Archive for the ‘Home Remedies’ Category

What If There Is No Ambulance? New Blog Teaches DIY Medicine

Wednesday, October 19th, 2011

by Leigh Ann Otte

Duct tape. It can do a lot of things. But did you know it could help save your life?

That’s the kind of thing you’ll learn at the new blog The Survival Doctor: What to Do When Help Is NOT on the Way. It’s do-it-yourself medicine for when a natural disaster or terrorist attack strikes and you can’t get expert help right away.

After reading just one post, you’ll be able to stop a bleeding artery, clean the wound by puncturing a jug of water, and close the wound with duct tape. You can even use honey on it if you don’t have antibiotic ointment. (Don’t use it on babies though.)

The Survival Doctor is written by our publisher, James Hubbard, M.D. He spent years as a family doctor in small-town Mississippi and says the blog is “a combination of science, improvisational medicine, and Grandma’s home remedies.”

You can subscribe easily by email at the site. You’ll learn a little more with each post. Just imagine how glad you’ll be when phone lines are down, the Internet won’t work and the roads are blocked. When all you have is you.

Feel healthy. Live well. Smile. With our free, upbeat health newsletter.

Leigh Ann Otte is the managing editor of and a freelance writer specializing in health and aging. This information is not meant to be individual advice. Please consult your doctor for that. See our disclaimer here.

Recipe for Cut Cleaning

Tuesday, April 19th, 2011

by Leigh Ann Otte

What are the best ingredients for cleaning a cut?

a. Disinfectant and a cotton swab
b. Hydrogen peroxide
c. Soap and water

The answer is …


Bad Breath From the Stomach?

Tuesday, March 29th, 2011

by Leigh Ann Otte

Got bad breath? Have you checked your stomach?

Acid reflux can cause not just heartburn but bad breath, says gastroenterologist Jonathan Schreiber. Treat the reflux, and your bad breath may float away. “Treatments include antacids, acid-blocking medications, and avoiding lying down after eating,” he says in this week’s featured article. Check it out here, and get more tips: “How to Stop Bad Breath: 3 Causes and Remedies.”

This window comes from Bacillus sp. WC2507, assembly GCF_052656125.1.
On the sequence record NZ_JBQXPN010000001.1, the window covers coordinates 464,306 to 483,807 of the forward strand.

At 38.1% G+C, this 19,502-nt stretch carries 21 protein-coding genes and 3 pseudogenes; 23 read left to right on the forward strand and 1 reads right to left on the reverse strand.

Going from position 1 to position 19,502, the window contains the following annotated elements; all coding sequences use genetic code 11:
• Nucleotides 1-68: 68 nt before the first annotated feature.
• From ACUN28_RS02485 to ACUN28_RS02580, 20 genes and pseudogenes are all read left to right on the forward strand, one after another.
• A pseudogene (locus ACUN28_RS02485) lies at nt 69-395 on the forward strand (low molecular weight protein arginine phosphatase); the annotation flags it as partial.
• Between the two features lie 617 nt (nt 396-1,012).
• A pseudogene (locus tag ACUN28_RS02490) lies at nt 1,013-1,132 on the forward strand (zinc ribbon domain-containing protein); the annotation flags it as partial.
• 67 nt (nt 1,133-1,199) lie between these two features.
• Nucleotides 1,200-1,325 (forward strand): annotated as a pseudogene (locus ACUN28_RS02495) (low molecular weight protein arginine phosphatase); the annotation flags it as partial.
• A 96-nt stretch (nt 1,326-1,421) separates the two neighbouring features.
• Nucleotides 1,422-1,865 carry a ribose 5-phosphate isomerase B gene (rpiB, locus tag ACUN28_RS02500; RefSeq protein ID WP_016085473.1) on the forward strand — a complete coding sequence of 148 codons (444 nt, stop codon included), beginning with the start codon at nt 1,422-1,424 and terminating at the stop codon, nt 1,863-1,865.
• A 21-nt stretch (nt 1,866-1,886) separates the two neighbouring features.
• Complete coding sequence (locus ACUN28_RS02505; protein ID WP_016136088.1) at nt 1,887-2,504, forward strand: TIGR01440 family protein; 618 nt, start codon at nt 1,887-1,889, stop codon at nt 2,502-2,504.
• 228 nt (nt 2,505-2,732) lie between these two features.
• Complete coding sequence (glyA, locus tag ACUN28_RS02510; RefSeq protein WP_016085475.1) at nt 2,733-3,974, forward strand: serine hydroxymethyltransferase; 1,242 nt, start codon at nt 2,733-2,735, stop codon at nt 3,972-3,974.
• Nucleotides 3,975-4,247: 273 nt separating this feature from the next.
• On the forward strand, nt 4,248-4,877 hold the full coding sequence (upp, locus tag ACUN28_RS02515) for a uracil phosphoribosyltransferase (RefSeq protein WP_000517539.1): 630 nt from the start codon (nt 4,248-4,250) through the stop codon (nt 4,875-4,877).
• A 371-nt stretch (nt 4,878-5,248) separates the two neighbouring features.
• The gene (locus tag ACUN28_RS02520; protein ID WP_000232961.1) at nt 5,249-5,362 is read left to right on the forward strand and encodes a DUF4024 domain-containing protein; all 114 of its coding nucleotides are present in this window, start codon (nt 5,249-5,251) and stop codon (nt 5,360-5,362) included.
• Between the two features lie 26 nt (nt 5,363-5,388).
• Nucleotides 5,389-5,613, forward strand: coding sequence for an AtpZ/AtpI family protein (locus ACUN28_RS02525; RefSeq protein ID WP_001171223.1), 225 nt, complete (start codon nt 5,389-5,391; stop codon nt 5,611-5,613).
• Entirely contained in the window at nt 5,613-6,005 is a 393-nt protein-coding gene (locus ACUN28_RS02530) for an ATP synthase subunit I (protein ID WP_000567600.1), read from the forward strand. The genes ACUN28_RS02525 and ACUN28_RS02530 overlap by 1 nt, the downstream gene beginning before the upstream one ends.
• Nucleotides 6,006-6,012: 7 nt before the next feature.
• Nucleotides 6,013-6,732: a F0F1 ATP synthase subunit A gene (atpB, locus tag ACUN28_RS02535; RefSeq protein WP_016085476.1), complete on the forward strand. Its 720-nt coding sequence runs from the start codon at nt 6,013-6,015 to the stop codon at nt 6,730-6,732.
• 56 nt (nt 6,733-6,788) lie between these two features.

Interested in acid reflux? Check out “The Most Common Type of Heartburn: Non-Erosive Esophageal Reflux Disease.”

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Leigh Ann Otte is the managing editor of and a freelance writer.

This information is not meant to be individual advice. Please consult your doctor for that. See our disclaimer here.

What Makes You Fart–and How to Stop It

Tuesday, March 22nd, 2011

by Leigh Ann Otte

We all know beans can do it. But what if you get gas sans those flatulence culprits?

It could be gas from your stomach that’s migrated down or other food causes you may not be aware of. Did you know some people even swallow air without knowing it? Check out all the causes in this week’s featured article, “How to Stop Excessive Gas: 5 Steps.”

And if you have really stinky gas or know someone who does, how about some charcoal underwear pads? Seriously. It’s a real product. I haven’t tried them, but here’s a funny video about the product from one brand, Subtle Butt.

Get your free mini-med school: our health e-newsletter!

Leigh Ann Otte is the managing editor of and a freelance writer.

This information is not meant to be individual advice. Please consult your doctor for that. See our disclaimer here.

Honey as Medicine: The Yummiest Remedy

Tuesday, May 11th, 2010

by Leigh Ann Otte, Managing Editor

Did you know that properly stored honey never spoils? Yep, and it may help wounds from spoiling too. Integrative physician Robert Pendergrast explains:

[Honey] has strong antibacterial activity, mainly because of its low water/high sugar concentration: It literally sucks all the water out of bacteria.

Honey seems to be an effective wound treatment in certain situations. Of course, there are important precautions and guidelines. Find out more by checking out our article. It also covers whether a nighttime dose of honey can treat children’s coughs and whether bee stings—yes, stings—can treat arthritis. (Do be sure to read the precautions. For example, never give honey to a child under 12 months because of botulism risk.), giving a whole new meaning to “licking your wounds” …

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19 Tips for Outdoor and Indoor Seasonal Allergies

Tuesday, May 4th, 2010

by Leigh Ann Otte, managing editor

Seasonal allergies can be so frustrating. It can feel like you have two choices: Feel miserable from the allergies or feel miserable from the medication.

Fortunately, though, those aren’t your only options. In “19 Tips From Allergists for How to Prevent and Treat Allergies,” allergists give their tips on dealing with indoor and outdoor allergies—without medication.

If you do need medicine, check out “Allergy Treatment: What Medicines to Take for Allergies—and How to Take Them,” which features an in-depth, practical rundown of your options—and how to use them best.